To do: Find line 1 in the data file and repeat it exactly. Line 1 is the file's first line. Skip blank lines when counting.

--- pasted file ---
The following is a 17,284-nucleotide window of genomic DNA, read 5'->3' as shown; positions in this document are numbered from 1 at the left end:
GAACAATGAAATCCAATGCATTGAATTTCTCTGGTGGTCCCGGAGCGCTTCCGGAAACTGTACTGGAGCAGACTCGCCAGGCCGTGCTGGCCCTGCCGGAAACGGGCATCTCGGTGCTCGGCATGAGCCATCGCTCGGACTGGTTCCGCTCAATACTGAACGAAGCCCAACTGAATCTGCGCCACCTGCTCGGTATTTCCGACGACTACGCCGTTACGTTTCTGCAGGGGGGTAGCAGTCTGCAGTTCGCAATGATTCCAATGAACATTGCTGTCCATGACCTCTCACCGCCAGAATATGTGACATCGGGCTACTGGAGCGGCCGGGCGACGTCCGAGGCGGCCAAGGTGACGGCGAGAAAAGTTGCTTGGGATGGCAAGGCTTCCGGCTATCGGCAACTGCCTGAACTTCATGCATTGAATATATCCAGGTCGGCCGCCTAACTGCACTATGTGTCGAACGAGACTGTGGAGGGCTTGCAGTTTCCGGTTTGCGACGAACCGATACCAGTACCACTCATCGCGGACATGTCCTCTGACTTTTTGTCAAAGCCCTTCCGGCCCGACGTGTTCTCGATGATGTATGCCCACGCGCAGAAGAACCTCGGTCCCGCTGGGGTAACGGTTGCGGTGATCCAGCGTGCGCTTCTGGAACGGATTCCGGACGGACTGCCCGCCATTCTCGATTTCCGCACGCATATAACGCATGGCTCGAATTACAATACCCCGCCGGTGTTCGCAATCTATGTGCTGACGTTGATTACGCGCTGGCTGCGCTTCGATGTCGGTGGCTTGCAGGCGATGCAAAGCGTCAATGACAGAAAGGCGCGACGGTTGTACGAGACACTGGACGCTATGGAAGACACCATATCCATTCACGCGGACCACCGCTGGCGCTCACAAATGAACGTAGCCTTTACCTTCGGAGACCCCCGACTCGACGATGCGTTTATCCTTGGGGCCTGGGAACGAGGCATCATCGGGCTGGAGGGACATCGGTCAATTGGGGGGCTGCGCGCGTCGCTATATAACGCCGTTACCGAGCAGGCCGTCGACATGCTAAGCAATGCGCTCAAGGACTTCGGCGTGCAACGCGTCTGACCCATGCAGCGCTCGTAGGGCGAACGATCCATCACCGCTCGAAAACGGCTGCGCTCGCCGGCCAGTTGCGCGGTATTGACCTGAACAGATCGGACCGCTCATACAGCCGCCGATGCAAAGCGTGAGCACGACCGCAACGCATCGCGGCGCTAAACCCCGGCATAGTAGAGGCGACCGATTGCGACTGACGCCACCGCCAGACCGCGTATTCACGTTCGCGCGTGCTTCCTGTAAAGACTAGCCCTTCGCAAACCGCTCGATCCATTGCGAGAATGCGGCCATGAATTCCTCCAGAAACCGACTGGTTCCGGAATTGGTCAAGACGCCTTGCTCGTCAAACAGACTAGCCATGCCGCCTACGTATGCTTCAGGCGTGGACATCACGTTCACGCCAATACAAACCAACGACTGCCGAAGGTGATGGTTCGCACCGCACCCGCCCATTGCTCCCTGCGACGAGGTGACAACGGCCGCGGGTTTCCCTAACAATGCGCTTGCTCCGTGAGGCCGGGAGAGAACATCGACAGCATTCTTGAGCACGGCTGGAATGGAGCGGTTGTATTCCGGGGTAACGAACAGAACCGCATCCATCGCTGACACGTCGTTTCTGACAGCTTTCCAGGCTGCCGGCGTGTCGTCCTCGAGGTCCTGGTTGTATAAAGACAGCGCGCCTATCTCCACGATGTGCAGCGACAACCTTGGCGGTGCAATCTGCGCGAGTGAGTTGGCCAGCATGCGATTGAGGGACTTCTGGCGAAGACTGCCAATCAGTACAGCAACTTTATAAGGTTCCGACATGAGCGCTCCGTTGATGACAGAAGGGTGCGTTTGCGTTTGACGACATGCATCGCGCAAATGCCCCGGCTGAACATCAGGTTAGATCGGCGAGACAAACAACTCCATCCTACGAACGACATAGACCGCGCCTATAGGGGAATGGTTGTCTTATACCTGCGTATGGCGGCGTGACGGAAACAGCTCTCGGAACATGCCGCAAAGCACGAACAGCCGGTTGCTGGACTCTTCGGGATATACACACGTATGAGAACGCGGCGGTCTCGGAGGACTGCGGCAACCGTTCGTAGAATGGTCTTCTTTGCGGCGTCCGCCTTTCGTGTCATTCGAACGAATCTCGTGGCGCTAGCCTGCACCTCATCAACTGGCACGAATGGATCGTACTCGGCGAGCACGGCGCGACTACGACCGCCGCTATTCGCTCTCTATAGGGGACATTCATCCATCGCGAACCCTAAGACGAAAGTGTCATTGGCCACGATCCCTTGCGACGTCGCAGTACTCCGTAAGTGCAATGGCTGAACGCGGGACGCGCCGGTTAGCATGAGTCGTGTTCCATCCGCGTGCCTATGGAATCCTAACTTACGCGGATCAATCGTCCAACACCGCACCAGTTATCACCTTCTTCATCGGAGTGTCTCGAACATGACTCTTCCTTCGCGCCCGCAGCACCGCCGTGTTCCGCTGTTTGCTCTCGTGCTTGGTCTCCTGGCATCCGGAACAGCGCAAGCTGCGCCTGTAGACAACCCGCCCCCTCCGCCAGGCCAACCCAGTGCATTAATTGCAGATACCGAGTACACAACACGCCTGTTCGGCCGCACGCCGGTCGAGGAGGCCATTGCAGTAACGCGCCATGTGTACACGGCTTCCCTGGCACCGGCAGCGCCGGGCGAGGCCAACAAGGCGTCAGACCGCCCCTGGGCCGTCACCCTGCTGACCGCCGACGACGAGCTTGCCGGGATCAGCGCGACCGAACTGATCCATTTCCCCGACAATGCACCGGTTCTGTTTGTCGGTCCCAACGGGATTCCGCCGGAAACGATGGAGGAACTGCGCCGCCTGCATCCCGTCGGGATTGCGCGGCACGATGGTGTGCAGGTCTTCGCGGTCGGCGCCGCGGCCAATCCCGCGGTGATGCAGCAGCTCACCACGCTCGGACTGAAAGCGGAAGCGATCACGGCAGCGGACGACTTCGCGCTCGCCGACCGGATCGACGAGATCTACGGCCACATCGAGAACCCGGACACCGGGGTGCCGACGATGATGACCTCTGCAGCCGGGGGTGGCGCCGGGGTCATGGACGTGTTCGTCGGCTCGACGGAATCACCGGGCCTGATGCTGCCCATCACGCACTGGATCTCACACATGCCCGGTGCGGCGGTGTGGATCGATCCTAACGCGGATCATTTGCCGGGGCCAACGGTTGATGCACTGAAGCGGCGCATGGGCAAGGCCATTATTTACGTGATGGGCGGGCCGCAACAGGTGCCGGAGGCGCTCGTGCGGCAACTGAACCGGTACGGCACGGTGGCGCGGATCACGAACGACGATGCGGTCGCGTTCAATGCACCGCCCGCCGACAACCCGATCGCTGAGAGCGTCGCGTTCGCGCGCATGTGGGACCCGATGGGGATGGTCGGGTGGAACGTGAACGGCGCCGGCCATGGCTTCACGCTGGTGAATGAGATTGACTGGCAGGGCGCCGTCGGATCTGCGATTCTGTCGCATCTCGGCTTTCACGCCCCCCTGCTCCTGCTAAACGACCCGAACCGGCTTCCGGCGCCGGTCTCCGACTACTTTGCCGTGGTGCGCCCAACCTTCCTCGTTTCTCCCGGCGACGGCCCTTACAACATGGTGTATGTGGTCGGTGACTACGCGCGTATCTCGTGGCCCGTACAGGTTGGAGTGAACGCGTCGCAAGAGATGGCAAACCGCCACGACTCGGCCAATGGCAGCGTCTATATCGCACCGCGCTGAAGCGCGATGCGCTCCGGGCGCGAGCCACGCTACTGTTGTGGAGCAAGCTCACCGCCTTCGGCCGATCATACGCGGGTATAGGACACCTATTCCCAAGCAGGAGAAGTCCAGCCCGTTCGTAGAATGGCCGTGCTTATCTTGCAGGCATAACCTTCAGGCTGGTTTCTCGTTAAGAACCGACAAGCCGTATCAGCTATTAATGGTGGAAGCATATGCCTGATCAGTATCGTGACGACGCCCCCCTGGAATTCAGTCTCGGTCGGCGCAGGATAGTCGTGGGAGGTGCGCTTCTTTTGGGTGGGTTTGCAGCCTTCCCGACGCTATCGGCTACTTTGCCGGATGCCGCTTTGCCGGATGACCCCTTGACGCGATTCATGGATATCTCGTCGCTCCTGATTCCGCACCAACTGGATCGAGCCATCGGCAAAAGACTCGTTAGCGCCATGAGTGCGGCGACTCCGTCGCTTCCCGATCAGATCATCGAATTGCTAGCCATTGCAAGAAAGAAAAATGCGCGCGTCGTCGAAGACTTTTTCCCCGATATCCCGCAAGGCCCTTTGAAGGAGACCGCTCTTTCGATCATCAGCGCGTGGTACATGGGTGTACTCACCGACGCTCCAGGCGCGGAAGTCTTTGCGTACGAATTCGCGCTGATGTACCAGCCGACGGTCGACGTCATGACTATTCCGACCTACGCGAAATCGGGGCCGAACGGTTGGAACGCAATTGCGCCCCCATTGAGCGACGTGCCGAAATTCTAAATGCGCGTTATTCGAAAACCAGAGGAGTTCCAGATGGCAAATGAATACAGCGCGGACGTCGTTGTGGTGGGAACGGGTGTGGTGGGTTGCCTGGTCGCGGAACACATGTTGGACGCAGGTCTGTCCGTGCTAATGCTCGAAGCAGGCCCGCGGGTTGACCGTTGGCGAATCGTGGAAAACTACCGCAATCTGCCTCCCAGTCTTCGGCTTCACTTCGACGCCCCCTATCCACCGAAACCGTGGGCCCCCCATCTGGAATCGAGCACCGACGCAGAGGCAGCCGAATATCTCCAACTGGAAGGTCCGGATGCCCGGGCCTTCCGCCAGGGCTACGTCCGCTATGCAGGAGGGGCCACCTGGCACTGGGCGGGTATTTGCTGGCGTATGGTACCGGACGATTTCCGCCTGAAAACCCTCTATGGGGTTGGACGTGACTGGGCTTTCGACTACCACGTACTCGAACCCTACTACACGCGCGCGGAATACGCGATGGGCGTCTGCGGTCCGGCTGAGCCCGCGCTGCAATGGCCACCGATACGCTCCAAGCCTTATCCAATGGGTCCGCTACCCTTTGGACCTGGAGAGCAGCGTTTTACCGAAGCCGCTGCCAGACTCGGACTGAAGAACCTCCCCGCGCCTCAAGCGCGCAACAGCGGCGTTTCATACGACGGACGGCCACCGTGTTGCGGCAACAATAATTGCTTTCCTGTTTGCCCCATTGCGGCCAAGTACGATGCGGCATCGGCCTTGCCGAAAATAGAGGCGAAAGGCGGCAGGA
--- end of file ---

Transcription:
The following is a 17,284-nucleotide window of genomic DNA, read 5'->3' as shown; positions in this document are numbered from 1 at the left end: